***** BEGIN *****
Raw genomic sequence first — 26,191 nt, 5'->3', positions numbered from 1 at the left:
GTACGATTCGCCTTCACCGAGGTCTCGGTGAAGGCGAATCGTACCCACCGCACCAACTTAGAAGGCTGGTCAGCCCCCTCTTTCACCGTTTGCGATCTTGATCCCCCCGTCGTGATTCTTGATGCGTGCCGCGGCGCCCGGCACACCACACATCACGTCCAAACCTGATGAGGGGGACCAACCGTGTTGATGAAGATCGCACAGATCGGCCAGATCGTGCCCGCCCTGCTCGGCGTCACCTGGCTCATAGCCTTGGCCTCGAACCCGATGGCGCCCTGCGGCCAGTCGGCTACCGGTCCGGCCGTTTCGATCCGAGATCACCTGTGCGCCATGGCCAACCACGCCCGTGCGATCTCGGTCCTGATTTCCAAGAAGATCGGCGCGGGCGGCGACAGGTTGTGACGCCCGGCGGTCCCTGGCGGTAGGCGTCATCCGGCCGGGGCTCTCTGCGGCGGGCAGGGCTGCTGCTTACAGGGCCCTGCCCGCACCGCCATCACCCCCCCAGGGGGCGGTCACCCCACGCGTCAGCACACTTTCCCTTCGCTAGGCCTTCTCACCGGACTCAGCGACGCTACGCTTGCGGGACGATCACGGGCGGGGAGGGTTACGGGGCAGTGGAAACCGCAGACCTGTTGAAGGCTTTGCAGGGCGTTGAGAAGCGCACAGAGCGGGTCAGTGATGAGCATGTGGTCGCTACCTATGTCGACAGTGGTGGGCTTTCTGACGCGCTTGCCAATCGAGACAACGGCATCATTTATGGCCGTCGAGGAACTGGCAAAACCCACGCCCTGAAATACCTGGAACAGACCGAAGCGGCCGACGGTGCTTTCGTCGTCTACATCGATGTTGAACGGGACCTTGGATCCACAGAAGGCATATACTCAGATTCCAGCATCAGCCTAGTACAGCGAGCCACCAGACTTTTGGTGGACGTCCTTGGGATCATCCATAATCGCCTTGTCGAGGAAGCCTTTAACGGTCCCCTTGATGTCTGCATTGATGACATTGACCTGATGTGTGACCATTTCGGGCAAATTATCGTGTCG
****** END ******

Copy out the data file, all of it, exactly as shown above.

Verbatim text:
Raw genomic sequence first — 26,191 nt, 5'->3', positions numbered from 1 at the left:
GTACGATTCGCCTTCACCGAGGTCTCGGTGAAGGCGAATCGTACCCACCGCACCAACTTAGAAGGCTGGTCAGCCCCCTCTTTCACCGTTTGCGATCTTGATCCCCCCGTCGTGATTCTTGATGCGTGCCGCGGCGCCCGGCACACCACACATCACGTCCAAACCTGATGAGGGGGACCAACCGTGTTGATGAAGATCGCACAGATCGGCCAGATCGTGCCCGCCCTGCTCGGCGTCACCTGGCTCATAGCCTTGGCCTCGAACCCGATGGCGCCCTGCGGCCAGTCGGCTACCGGTCCGGCCGTTTCGATCCGAGATCACCTGTGCGCCATGGCCAACCACGCCCGTGCGATCTCGGTCCTGATTTCCAAGAAGATCGGCGCGGGCGGCGACAGGTTGTGACGCCCGGCGGTCCCTGGCGGTAGGCGTCATCCGGCCGGGGCTCTCTGCGGCGGGCAGGGCTGCTGCTTACAGGGCCCTGCCCGCACCGCCATCACCCCCCCAGGGGGCGGTCACCCCACGCGTCAGCACACTTTCCCTTCGCTAGGCCTTCTCACCGGACTCAGCGACGCTACGCTTGCGGGACGATCACGGGCGGGGAGGGTTACGGGGCAGTGGAAACCGCAGACCTGTTGAAGGCTTTGCAGGGCGTTGAGAAGCGCACAGAGCGGGTCAGTGATGAGCATGTGGTCGCTACCTATGTCGACAGTGGTGGGCTTTCTGACGCGCTTGCCAATCGAGACAACGGCATCATTTATGGCCGTCGAGGAACTGGCAAAACCCACGCCCTGAAATACCTGGAACAGACCGAAGCGGCCGACGGTGCTTTCGTCGTCTACATCGATGTTGAACGGGACCTTGGATCCACAGAAGGCATATACTCAGATTCCAGCATCAGCCTAGTACAGCGAGCCACCAGACTTTTGGTGGACGTCCTTGGGATCATCCATAATCGCCTTGTCGAGGAAGCCTTTAACGGTCCCCTTGATGTCTGCATTGATGACATTGACCTGATGTGTGACCATTTCGGGCAAATTATCGTGTCG